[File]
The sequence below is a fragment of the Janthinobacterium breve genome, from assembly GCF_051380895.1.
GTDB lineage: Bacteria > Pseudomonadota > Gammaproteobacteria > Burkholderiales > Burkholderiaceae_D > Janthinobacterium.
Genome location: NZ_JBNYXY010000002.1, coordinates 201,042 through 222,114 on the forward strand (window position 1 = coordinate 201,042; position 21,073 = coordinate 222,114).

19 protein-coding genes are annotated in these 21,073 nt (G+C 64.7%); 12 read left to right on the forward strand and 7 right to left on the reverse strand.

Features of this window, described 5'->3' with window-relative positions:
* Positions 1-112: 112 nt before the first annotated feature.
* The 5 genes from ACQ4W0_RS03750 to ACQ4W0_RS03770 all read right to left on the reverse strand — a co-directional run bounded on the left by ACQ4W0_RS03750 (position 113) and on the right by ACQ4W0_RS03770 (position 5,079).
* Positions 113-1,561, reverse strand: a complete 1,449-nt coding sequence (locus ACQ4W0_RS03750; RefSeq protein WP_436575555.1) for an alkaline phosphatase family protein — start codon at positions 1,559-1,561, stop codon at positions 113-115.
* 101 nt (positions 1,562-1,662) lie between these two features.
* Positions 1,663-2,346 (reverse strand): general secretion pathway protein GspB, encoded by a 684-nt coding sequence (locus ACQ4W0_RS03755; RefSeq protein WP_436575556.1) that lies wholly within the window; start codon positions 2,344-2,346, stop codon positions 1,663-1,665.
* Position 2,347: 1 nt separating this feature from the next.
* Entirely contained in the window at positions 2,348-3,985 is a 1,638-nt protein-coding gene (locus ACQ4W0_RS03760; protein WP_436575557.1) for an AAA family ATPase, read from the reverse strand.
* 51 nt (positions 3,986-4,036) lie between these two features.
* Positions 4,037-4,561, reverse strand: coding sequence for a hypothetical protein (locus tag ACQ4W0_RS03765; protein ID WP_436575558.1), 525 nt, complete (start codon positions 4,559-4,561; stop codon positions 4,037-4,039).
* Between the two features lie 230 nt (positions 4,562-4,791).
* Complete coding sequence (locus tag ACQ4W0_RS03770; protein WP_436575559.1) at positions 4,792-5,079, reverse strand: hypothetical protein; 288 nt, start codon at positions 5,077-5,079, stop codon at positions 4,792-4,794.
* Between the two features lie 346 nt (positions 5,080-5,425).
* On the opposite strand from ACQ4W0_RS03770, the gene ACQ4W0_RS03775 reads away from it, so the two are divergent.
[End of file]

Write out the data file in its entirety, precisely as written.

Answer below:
The sequence below is a fragment of the Janthinobacterium breve genome, from assembly GCF_051380895.1.
GTDB lineage: Bacteria > Pseudomonadota > Gammaproteobacteria > Burkholderiales > Burkholderiaceae_D > Janthinobacterium.
Genome location: NZ_JBNYXY010000002.1, coordinates 201,042 through 222,114 on the forward strand (window position 1 = coordinate 201,042; position 21,073 = coordinate 222,114).

19 protein-coding genes are annotated in these 21,073 nt (G+C 64.7%); 12 read left to right on the forward strand and 7 right to left on the reverse strand.

Features of this window, described 5'->3' with window-relative positions:
* Positions 1-112: 112 nt before the first annotated feature.
* The 5 genes from ACQ4W0_RS03750 to ACQ4W0_RS03770 all read right to left on the reverse strand — a co-directional run bounded on the left by ACQ4W0_RS03750 (position 113) and on the right by ACQ4W0_RS03770 (position 5,079).
* Positions 113-1,561, reverse strand: a complete 1,449-nt coding sequence (locus ACQ4W0_RS03750; RefSeq protein WP_436575555.1) for an alkaline phosphatase family protein — start codon at positions 1,559-1,561, stop codon at positions 113-115.
* 101 nt (positions 1,562-1,662) lie between these two features.
* Positions 1,663-2,346 (reverse strand): general secretion pathway protein GspB, encoded by a 684-nt coding sequence (locus ACQ4W0_RS03755; RefSeq protein WP_436575556.1) that lies wholly within the window; start codon positions 2,344-2,346, stop codon positions 1,663-1,665.
* Position 2,347: 1 nt separating this feature from the next.
* Entirely contained in the window at positions 2,348-3,985 is a 1,638-nt protein-coding gene (locus ACQ4W0_RS03760; protein WP_436575557.1) for an AAA family ATPase, read from the reverse strand.
* 51 nt (positions 3,986-4,036) lie between these two features.
* Positions 4,037-4,561, reverse strand: coding sequence for a hypothetical protein (locus tag ACQ4W0_RS03765; protein ID WP_436575558.1), 525 nt, complete (start codon positions 4,559-4,561; stop codon positions 4,037-4,039).
* Between the two features lie 230 nt (positions 4,562-4,791).
* Complete coding sequence (locus tag ACQ4W0_RS03770; protein WP_436575559.1) at positions 4,792-5,079, reverse strand: hypothetical protein; 288 nt, start codon at positions 5,077-5,079, stop codon at positions 4,792-4,794.
* Between the two features lie 346 nt (positions 5,080-5,425).
* On the opposite strand from ACQ4W0_RS03770, the gene ACQ4W0_RS03775 reads away from it, so the two are divergent.